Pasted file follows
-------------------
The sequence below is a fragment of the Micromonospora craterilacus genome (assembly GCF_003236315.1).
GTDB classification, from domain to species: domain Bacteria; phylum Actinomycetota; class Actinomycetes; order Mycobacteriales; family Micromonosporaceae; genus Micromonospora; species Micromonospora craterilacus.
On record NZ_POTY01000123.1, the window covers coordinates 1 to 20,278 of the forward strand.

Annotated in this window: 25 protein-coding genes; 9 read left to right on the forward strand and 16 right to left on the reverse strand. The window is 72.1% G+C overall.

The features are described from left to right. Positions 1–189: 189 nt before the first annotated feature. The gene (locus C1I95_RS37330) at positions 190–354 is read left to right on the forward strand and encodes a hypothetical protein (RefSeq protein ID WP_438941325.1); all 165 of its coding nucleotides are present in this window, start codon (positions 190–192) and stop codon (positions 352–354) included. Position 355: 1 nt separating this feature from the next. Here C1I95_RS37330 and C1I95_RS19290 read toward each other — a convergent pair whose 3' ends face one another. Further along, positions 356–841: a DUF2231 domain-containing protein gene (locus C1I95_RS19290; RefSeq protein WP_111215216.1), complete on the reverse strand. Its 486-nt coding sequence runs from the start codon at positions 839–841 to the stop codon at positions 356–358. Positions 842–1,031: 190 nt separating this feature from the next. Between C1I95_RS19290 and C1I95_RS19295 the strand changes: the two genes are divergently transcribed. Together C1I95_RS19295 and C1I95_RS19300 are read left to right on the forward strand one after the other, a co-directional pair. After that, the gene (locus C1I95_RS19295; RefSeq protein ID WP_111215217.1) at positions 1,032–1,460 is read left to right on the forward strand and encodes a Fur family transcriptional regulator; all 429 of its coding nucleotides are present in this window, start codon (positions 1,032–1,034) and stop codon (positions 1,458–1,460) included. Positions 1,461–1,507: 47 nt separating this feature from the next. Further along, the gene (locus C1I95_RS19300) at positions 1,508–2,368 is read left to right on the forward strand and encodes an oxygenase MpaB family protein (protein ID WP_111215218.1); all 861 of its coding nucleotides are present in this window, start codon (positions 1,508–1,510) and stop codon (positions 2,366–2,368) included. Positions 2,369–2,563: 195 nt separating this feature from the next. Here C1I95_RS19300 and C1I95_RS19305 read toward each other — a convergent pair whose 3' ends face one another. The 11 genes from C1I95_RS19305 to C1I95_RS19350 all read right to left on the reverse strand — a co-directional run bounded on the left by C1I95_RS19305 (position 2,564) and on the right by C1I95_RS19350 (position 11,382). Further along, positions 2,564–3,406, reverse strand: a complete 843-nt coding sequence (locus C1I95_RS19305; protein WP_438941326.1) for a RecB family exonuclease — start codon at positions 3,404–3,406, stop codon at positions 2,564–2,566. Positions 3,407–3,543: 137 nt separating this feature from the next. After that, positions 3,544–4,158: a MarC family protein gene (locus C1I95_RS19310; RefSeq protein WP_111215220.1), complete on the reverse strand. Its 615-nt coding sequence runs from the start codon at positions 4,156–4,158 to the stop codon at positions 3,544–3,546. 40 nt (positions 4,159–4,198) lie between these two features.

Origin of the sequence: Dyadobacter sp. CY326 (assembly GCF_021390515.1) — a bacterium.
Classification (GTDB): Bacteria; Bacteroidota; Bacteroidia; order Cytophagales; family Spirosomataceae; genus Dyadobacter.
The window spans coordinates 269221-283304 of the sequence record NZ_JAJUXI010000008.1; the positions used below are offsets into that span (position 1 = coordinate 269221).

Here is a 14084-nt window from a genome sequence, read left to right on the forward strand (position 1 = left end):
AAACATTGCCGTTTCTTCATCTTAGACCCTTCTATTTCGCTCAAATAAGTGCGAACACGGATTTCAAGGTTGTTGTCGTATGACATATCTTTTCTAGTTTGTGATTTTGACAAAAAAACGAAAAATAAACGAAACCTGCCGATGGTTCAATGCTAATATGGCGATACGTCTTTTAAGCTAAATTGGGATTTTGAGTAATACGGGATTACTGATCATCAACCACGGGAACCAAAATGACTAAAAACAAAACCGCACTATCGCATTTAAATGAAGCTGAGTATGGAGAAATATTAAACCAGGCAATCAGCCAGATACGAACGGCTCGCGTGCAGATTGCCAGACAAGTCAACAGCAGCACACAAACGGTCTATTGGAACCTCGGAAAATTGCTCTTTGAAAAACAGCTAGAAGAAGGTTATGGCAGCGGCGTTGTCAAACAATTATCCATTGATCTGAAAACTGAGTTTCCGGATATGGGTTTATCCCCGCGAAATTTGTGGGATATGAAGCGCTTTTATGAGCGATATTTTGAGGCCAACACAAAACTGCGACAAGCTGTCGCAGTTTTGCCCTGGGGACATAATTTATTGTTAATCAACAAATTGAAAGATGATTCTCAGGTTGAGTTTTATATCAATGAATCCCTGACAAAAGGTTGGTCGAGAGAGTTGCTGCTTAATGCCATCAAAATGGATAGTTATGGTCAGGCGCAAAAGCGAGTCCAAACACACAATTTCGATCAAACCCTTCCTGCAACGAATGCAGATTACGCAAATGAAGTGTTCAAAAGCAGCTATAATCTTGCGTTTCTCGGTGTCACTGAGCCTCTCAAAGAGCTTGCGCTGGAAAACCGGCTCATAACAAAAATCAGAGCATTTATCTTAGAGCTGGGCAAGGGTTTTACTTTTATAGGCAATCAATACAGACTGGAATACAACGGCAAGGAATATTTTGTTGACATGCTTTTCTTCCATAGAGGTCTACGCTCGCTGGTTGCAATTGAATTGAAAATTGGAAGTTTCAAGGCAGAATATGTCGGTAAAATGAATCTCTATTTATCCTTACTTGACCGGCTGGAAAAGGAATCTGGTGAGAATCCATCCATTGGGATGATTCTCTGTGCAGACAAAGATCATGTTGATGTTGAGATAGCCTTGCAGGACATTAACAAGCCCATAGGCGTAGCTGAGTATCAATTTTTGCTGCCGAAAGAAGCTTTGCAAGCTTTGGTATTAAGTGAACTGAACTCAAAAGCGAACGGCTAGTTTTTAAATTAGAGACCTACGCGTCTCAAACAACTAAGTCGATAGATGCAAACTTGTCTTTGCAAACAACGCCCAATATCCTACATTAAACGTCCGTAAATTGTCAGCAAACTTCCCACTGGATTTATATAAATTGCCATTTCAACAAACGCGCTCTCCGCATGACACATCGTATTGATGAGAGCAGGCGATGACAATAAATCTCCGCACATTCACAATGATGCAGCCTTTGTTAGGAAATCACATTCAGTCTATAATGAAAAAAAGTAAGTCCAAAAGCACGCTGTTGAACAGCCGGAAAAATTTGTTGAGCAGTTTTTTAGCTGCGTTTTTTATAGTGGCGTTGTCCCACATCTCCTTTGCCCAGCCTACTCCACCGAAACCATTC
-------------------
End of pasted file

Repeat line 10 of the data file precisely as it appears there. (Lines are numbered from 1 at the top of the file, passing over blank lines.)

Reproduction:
AAACATTGCCGTTTCTTCATCTTAGACCCTTCTATTTCGCTCAAATAAGTGCGAACACGGATTTCAAGGTTGTTGTCGTATGACATATCTTTTCTAGTTTGTGATTTTGACAAAAAAACGAAAAATAAACGAAACCTGCCGATGGTTCAATGCTAATATGGCGATACGTCTTTTAAGCTAAATTGGGATTTTGAGTAATACGGGATTACTGATCATCAACCACGGGAACCAAAATGACTAAAAACAAAACCGCACTATCGCATTTAAATGAAGCTGAGTATGGAGAAATATTAAACCAGGCAATCAGCCAGATACGAACGGCTCGCGTGCAGATTGCCAGACAAGTCAACAGCAGCACACAAACGGTCTATTGGAACCTCGGAAAATTGCTCTTTGAAAAACAGCTAGAAGAAGGTTATGGCAGCGGCGTTGTCAAACAATTATCCATTGATCTGAAAACTGAGTTTCCGGATATGGGTTTATCCCCGCGAAATTTGTGGGATATGAAGCGCTTTTATGAGCGATATTTTGAGGCCAACACAAAACTGCGACAAGCTGTCGCAGTTTTGCCCTGGGGACATAATTTATTGTTAATCAACAAATTGAAAGATGATTCTCAGGTTGAGTTTTATATCAATGAATCCCTGACAAAAGGTTGGTCGAGAGAGTTGCTGCTTAATGCCATCAAAATGGATAGTTATGGTCAGGCGCAAAAGCGAGTCCAAACACACAATTTCGATCAAACCCTTCCTGCAACGAATGCAGATTACGCAAATGAAGTGTTCAAAAGCAGCTATAATCTTGCGTTTCTCGGTGTCACTGAGCCTCTCAAAGAGCTTGCGCTGGAAAACCGGCTCATAACAAAAATCAGAGCATTTATCTTAGAGCTGGGCAAGGGTTTTACTTTTATAGGCAATCAATACAGACTGGAATACAACGGCAAGGAATATTTTGTTGACATGCTTTTCTTCCATAGAGGTCTACGCTCGCTGGTTGCAATTGAATTGAAAATTGGAAGTTTCAAGGCAGAATATGTCGGTAAAATGAATCTCTATTTATCCTTACTTGACCGGCTGGAAAAGGAATCTGGTGAGAATCCATCCATTGGGATGATTCTCTGTGCAGACAAAGATCATGTTGATGTTGAGATAGCCTTGCAGGACATTAACAAGCCCATAGGCGTAGCTGAGTATCAATTTTTGCTGCCGAAAGAAGCTTTGCAAGCTTTGGTATTAAGTGAACTGAACTCAAAAGCGAACGGCTAGTTTTTAAATTAGAGACCTACGCGTCTCAAACAACTAAGTCGATAGATGCAAACTTGTCTTTGCAAACAACGCCCAATATCCTACATTAAACGTCCGTAAATTGTCAGCAAACTTCCCACTGGATTTATATAAATTGCCATTTCAACAAACGCGCTCTCCGCATGACACATCGTATTGATGAGAGCAGGCGATGACAATAAATCTCCGCACATTCACAATGATGCAGCCTTTGTTAGGAAATCACATTCAGTCTATAATGAAAAAAAGTAAGTCCAAAAGCACGCTGTTGAACAGCCGGAAAAATTTGTTGAGCAGTTTTTTAGCTGCGTTTTTTATAGTGGCGTTGTCCCACATCTCCTTTGCCCAGCCTACTCCACCGAAACCATTC